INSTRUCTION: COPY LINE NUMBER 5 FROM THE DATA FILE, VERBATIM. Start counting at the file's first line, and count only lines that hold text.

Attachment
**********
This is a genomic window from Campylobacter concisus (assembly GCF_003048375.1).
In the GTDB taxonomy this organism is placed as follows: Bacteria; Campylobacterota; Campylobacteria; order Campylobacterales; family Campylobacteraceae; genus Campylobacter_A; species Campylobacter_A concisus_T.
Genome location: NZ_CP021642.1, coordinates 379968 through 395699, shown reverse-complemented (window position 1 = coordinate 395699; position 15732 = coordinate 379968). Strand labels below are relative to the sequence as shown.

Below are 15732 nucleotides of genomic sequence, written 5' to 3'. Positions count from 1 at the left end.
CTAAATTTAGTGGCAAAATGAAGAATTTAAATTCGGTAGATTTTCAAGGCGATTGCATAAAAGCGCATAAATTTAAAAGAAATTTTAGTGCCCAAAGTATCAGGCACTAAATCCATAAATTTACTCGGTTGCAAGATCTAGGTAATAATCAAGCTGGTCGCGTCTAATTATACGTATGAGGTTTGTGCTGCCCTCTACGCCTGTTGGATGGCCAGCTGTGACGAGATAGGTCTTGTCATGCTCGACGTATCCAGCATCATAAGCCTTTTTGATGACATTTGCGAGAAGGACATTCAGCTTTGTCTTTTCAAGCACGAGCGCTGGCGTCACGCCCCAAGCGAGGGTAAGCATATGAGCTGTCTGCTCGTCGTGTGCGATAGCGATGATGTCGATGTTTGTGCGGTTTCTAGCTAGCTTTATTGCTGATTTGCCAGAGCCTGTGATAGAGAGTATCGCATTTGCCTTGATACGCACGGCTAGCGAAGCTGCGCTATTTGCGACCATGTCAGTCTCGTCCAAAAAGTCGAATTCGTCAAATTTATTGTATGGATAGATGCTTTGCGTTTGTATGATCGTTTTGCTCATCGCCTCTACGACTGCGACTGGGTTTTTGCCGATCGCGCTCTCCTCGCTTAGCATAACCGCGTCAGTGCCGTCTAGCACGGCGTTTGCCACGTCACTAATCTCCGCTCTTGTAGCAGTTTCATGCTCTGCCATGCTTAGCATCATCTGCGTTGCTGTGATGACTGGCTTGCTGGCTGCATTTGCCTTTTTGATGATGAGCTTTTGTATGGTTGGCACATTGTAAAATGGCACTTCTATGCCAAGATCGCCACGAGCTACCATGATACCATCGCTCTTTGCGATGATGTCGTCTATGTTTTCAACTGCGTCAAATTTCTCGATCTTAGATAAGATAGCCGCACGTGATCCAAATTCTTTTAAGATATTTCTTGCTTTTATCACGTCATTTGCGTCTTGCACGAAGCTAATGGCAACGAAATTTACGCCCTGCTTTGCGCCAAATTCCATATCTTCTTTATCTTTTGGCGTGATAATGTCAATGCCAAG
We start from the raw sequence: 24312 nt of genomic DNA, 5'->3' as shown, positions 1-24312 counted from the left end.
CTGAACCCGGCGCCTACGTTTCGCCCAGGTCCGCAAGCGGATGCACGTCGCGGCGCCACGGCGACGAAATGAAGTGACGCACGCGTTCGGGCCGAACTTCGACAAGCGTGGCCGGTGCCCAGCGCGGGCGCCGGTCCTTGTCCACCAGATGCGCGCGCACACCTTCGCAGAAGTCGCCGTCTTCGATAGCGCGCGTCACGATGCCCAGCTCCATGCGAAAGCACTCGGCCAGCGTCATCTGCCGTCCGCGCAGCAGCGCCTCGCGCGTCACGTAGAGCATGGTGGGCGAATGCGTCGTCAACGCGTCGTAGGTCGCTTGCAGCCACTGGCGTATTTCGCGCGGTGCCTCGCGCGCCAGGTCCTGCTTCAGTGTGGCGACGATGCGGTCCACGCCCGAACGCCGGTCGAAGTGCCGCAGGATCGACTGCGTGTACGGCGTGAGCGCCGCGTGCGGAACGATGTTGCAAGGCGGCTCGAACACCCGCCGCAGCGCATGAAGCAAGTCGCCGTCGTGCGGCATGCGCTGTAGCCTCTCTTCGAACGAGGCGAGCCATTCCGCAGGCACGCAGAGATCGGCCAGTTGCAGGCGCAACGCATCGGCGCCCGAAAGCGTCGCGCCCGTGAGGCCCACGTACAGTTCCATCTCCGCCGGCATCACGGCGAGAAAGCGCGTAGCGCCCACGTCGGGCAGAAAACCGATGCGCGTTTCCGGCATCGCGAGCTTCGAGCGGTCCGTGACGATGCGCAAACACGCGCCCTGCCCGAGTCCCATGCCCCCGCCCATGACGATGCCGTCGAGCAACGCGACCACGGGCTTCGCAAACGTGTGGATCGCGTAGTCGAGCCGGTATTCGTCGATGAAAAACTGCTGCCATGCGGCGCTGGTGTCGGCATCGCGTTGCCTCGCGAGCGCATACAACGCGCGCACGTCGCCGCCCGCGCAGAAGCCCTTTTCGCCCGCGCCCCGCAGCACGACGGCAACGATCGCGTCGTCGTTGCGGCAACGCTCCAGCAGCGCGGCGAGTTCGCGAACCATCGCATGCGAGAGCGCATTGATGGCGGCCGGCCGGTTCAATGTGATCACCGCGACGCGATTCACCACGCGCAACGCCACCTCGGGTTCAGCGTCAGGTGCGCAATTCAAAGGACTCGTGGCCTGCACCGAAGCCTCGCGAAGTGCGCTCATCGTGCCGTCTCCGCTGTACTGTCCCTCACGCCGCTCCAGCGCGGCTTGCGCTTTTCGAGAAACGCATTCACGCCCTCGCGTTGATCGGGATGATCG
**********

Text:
CTAAATTTAGTGGCAAAATGAAGAATTTAAATTCGGTAGATTTTCAAGGCGATTGCATAAAAGCGCATAAATTTAAAAGAAATTTTAGTGCCCAAAGTATCAGGCACTAAATCCATAAATTTACTCGGTTGCAAGATCTAGGTAATAATCAAGCTGGTCGCGTCTAATTATACGTATGAGGTTTGTGCTGCCCTCTACGCCTGTTGGATGGCCAGCTGTGACGAGATAGGTCTTGTCATGCTCGACGTATCCAGCATCATAAGCCTTTTTGATGACATTTGCGAGAAGGACATTCAGCTTTGTCTTTTCAAGCACGAGCGCTGGCGTCACGCCCCAAGCGAGGGTAAGCATATGAGCTGTCTGCTCGTCGTGTGCGATAGCGATGATGTCGATGTTTGTGCGGTTTCTAGCTAGCTTTATTGCTGATTTGCCAGAGCCTGTGATAGAGAGTATCGCATTTGCCTTGATACGCACGGCTAGCGAAGCTGCGCTATTTGCGACCATGTCAGTCTCGTCCAAAAAGTCGAATTCGTCAAATTTATTGTATGGATAGATGCTTTGCGTTTGTATGATCGTTTTGCTCATCGCCTCTACGACTGCGACTGGGTTTTTGCCGATCGCGCTCTCCTCGCTTAGCATAACCGCGTCAGTGCCGTCTAGCACGGCGTTTGCCACGTCACTAATCTCCGCTCTTGTAGCAGTTTCATGCTCTGCCATGCTTAGCATCATCTGCGTTGCTGTGATGACTGGCTTGCTGGCTGCATTTGCCTTTTTGATGATGAGCTTTTGTATGGTTGGCACATTGTAAAATGGCACTTCTATGCCAAGATCGCCACGAGCTACCATGATACCATCGCTCTTTGCGATGATGTCGTCTATGTTTTCAACTGCGTCAAATTTCTCGATCTTAGATAAGATAGCCGCACGTGATCCAAATTCTTTTAAGATATTTCTTGCTTTTATCACGTCATTTGCGTCTTGCACGAAGCTAATGGCAACGAAATTTACGCCCTGCTTTGCGCCAAATTCCATATCTTCTTTATCTTTTGGCGTGATAATGTCAATGCCAAG